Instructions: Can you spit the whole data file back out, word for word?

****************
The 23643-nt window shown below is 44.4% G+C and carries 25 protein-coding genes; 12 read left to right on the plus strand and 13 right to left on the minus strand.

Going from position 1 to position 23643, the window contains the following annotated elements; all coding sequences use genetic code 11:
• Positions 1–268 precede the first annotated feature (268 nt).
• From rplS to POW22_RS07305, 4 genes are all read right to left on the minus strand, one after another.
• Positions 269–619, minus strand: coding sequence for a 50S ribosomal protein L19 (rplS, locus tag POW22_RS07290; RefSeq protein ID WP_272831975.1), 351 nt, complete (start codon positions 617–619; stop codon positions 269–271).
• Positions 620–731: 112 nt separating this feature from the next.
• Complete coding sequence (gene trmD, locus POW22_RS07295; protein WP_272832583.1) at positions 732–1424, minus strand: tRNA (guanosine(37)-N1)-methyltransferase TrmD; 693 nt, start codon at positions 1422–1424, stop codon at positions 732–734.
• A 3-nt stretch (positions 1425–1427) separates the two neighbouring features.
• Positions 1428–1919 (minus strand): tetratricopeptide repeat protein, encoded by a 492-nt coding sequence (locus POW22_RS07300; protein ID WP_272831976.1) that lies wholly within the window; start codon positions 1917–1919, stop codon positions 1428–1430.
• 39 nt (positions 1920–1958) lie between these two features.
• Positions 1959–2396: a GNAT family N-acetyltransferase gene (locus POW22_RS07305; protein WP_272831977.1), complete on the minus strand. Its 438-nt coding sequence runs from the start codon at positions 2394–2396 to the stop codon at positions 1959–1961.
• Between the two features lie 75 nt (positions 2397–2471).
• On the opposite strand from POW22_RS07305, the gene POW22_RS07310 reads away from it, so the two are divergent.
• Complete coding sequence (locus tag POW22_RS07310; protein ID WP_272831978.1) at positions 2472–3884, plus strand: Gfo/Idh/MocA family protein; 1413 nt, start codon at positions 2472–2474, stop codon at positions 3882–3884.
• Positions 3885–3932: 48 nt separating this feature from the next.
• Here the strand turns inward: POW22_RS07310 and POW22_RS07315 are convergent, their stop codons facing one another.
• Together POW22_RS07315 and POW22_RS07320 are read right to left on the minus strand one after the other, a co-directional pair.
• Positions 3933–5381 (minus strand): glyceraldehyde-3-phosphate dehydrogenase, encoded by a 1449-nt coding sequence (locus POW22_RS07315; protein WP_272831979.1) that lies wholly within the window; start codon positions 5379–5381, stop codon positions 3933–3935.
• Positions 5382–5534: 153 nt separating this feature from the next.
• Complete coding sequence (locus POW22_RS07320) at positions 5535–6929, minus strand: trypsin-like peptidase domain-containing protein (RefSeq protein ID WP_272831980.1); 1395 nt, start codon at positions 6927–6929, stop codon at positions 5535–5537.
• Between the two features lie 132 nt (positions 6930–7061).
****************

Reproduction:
The 23643-nt window shown below is 44.4% G+C and carries 25 protein-coding genes; 12 read left to right on the plus strand and 13 right to left on the minus strand.

Going from position 1 to position 23643, the window contains the following annotated elements; all coding sequences use genetic code 11:
• Positions 1–268 precede the first annotated feature (268 nt).
• From rplS to POW22_RS07305, 4 genes are all read right to left on the minus strand, one after another.
• Positions 269–619, minus strand: coding sequence for a 50S ribosomal protein L19 (rplS, locus tag POW22_RS07290; RefSeq protein ID WP_272831975.1), 351 nt, complete (start codon positions 617–619; stop codon positions 269–271).
• Positions 620–731: 112 nt separating this feature from the next.
• Complete coding sequence (gene trmD, locus POW22_RS07295; protein WP_272832583.1) at positions 732–1424, minus strand: tRNA (guanosine(37)-N1)-methyltransferase TrmD; 693 nt, start codon at positions 1422–1424, stop codon at positions 732–734.
• A 3-nt stretch (positions 1425–1427) separates the two neighbouring features.
• Positions 1428–1919 (minus strand): tetratricopeptide repeat protein, encoded by a 492-nt coding sequence (locus POW22_RS07300; protein ID WP_272831976.1) that lies wholly within the window; start codon positions 1917–1919, stop codon positions 1428–1430.
• 39 nt (positions 1920–1958) lie between these two features.
• Positions 1959–2396: a GNAT family N-acetyltransferase gene (locus POW22_RS07305; protein WP_272831977.1), complete on the minus strand. Its 438-nt coding sequence runs from the start codon at positions 2394–2396 to the stop codon at positions 1959–1961.
• Between the two features lie 75 nt (positions 2397–2471).
• On the opposite strand from POW22_RS07305, the gene POW22_RS07310 reads away from it, so the two are divergent.
• Complete coding sequence (locus tag POW22_RS07310; protein ID WP_272831978.1) at positions 2472–3884, plus strand: Gfo/Idh/MocA family protein; 1413 nt, start codon at positions 2472–2474, stop codon at positions 3882–3884.
• Positions 3885–3932: 48 nt separating this feature from the next.
• Here the strand turns inward: POW22_RS07310 and POW22_RS07315 are convergent, their stop codons facing one another.
• Together POW22_RS07315 and POW22_RS07320 are read right to left on the minus strand one after the other, a co-directional pair.
• Positions 3933–5381 (minus strand): glyceraldehyde-3-phosphate dehydrogenase, encoded by a 1449-nt coding sequence (locus POW22_RS07315; protein WP_272831979.1) that lies wholly within the window; start codon positions 5379–5381, stop codon positions 3933–3935.
• Positions 5382–5534: 153 nt separating this feature from the next.
• Complete coding sequence (locus POW22_RS07320) at positions 5535–6929, minus strand: trypsin-like peptidase domain-containing protein (RefSeq protein ID WP_272831980.1); 1395 nt, start codon at positions 6927–6929, stop codon at positions 5535–5537.
• Between the two features lie 132 nt (positions 6930–7061).